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In the assembled history of video and electronic gaming, there is a genre that is omnipresent throughout. It’s a steadfast constant from platform to platform, console to console, and with computers and computer gaming as it has developed and grown in processing power.
From humble beginnings to the current moment, it’s a genre of games that is often overlooked and has, almost ironically, never been exactly “first place” in the line-up, but one that always shows in the mid-tiers.
After Pong, Atari’s second-ever game was a racing game called Space Race, created back in 1973: the Neolithic era of video games. Racing games have been a part of the tapestry and catalog of computer gaming ever since; a constant, reliable stand-by and part of every library of games for every system ever made. They might not be the big, triple-A (AAA) franchises of the gaming world, but the genre has loyal devotees.
PC racing games offer a prime and essential form of competition: easy to understand, but hard to master. The objective remains the same, no matter what the plot twists or details, settings or vehicles may be. Get from the start to the finish and be the first one to do it.
While most driving simulators for the PC come with standard controller and keyboard mapping, racing game enthusiasts are prone to trick out expensive rigs with specialized force-feedback steering wheels, pedals, and shifters that are often as expensive as the PC that runs the software. And the industry puts out a steady stream of solid titles to service them.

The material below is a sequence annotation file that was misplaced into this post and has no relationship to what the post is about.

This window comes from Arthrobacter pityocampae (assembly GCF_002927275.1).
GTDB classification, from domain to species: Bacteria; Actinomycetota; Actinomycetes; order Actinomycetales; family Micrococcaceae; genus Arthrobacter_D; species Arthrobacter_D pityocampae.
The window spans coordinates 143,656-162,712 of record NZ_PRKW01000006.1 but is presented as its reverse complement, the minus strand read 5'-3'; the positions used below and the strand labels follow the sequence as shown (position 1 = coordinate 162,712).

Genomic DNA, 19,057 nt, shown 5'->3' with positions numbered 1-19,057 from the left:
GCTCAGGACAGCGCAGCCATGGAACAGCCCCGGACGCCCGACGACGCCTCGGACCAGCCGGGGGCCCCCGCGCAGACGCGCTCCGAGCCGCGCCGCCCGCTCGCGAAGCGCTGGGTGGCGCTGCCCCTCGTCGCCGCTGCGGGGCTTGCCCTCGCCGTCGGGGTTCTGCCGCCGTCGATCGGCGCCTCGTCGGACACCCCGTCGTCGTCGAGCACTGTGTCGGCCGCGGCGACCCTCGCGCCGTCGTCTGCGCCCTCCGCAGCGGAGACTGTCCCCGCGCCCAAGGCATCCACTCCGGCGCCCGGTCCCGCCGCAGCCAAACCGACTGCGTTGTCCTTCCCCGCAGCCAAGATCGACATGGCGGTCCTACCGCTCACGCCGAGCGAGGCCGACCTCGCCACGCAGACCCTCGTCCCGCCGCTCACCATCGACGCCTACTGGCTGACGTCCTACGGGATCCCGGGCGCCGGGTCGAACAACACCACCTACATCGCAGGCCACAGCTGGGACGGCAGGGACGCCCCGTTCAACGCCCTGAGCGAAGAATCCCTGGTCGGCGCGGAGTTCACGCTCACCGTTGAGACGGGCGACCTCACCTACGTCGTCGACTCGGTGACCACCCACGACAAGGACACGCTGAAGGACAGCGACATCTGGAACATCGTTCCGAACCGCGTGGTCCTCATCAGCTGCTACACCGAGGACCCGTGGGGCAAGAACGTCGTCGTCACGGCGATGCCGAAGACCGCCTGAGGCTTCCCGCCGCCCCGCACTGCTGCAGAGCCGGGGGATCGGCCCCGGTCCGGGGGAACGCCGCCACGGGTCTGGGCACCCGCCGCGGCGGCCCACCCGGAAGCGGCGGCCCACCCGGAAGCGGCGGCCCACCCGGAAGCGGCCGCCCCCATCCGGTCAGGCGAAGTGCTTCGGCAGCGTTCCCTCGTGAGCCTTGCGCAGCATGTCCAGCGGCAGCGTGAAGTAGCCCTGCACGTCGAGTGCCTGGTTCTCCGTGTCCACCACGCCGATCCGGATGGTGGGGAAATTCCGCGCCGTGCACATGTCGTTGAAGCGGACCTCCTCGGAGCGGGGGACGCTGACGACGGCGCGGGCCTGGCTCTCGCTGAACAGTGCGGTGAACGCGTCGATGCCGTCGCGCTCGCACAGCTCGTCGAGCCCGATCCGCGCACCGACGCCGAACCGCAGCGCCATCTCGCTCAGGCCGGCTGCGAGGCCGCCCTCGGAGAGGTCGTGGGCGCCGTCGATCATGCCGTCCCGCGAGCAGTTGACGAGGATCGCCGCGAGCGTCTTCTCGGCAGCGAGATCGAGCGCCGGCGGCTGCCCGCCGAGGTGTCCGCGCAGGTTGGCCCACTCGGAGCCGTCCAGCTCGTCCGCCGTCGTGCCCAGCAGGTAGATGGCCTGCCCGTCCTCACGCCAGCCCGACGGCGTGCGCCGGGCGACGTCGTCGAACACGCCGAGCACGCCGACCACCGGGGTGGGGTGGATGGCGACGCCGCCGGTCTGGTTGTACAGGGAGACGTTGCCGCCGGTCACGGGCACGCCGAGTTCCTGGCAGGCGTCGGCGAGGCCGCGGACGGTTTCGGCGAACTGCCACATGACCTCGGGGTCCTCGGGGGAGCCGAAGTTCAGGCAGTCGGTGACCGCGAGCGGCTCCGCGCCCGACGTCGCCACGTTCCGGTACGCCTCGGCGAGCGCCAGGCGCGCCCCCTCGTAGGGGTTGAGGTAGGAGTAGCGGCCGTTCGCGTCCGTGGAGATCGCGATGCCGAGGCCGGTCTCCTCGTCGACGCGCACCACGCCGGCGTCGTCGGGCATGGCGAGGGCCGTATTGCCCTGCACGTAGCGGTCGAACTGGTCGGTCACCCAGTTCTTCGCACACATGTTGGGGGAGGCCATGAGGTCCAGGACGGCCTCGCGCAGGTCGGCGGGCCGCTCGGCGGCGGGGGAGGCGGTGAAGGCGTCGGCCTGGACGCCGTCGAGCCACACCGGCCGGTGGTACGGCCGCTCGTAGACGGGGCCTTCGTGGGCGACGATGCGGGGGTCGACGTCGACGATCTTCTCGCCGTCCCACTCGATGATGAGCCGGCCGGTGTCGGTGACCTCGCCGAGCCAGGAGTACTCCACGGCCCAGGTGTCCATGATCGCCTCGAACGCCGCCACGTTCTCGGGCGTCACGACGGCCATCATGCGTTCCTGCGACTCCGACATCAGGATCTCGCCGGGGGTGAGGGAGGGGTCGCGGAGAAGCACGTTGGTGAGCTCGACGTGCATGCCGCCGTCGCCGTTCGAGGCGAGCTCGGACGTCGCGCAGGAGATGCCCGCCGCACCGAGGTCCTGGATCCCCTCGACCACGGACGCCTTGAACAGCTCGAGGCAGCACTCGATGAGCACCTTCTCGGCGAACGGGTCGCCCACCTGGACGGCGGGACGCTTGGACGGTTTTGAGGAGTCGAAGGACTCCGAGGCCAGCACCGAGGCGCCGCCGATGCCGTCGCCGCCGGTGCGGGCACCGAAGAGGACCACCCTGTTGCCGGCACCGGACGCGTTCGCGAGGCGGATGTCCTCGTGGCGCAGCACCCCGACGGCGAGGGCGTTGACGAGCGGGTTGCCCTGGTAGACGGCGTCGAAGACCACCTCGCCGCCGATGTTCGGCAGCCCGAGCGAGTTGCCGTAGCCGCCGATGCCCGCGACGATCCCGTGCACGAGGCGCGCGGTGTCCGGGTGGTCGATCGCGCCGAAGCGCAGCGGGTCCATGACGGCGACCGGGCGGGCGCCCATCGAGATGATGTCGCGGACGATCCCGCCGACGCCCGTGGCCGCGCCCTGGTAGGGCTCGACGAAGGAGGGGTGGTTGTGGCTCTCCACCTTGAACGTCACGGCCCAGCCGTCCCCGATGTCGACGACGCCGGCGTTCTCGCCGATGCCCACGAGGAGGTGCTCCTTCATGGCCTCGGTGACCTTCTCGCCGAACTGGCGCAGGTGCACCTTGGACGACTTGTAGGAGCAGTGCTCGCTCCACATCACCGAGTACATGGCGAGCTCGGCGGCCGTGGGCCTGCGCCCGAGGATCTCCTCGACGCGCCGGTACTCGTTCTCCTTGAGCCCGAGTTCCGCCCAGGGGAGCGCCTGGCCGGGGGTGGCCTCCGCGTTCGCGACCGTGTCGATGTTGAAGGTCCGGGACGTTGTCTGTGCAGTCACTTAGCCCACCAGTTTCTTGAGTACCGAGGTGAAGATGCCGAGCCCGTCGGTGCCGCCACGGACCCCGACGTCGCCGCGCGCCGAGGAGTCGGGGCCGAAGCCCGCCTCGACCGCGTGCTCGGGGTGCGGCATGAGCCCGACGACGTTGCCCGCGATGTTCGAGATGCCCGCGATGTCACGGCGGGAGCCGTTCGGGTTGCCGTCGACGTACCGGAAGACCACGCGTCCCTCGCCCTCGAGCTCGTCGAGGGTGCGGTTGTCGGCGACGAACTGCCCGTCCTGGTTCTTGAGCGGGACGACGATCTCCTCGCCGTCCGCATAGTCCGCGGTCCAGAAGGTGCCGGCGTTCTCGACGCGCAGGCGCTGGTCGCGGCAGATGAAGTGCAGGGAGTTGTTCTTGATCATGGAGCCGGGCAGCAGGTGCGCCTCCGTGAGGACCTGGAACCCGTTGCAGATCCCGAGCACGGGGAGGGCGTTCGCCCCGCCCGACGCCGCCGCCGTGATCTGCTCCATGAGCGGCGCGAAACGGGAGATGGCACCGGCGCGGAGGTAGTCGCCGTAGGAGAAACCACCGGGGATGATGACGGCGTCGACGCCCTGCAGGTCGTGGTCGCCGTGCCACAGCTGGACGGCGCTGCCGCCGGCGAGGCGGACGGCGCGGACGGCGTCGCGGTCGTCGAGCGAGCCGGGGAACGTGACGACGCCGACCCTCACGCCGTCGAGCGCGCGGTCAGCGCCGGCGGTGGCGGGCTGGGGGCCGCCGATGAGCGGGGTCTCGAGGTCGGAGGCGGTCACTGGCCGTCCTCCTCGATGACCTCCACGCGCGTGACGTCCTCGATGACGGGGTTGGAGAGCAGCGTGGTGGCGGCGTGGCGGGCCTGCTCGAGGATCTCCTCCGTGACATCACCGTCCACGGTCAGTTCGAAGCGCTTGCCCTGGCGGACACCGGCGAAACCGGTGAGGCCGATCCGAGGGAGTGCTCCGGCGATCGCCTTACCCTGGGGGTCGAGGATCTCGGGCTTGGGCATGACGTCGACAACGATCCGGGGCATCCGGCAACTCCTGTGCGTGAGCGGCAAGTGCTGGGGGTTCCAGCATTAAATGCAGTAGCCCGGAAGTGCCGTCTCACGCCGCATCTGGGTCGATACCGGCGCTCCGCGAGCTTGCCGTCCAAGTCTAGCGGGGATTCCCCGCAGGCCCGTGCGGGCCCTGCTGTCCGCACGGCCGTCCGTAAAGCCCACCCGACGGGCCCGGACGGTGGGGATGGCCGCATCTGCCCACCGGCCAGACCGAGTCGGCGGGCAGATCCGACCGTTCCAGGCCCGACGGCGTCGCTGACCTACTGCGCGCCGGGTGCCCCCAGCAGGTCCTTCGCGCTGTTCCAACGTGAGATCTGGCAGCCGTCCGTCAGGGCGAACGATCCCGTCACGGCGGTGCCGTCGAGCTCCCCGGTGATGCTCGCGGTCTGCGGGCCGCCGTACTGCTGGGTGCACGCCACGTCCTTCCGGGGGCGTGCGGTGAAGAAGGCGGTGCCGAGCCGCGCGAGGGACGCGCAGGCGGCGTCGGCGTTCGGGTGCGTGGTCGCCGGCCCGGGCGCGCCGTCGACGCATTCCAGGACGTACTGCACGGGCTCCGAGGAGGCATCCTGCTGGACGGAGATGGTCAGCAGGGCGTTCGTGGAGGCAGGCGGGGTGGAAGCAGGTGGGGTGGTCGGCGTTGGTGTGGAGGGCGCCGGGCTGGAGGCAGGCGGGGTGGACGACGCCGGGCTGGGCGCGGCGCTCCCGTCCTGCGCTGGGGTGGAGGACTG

So buckle your seatbelt, fire up the ignition, and roll on up to the starting line: Here are a few of the best racing games for PC available now.
Rally racing is a part of the car-racing subculture that is as much about the race as it is the specs and performance of the vehicle. The idea is that rally cars are performance and durability tweaked to be modified production-model vehicles, but must remain street-legal. Unlike NASCAR or track-racing, rally racing takes place on real roads and in off-road, dirt-road environments.
A rally car is built off of the frame of a sports car you could buy at your local dealership, and in order to qualify for rally-racing it must pass normal emissions testing and carry legal registration and insurance. The races are long distance and test the driver’s ability to consistently push a car to its limits, but to also know the limits and work near their maximums, through rough terrain and over a long period of time.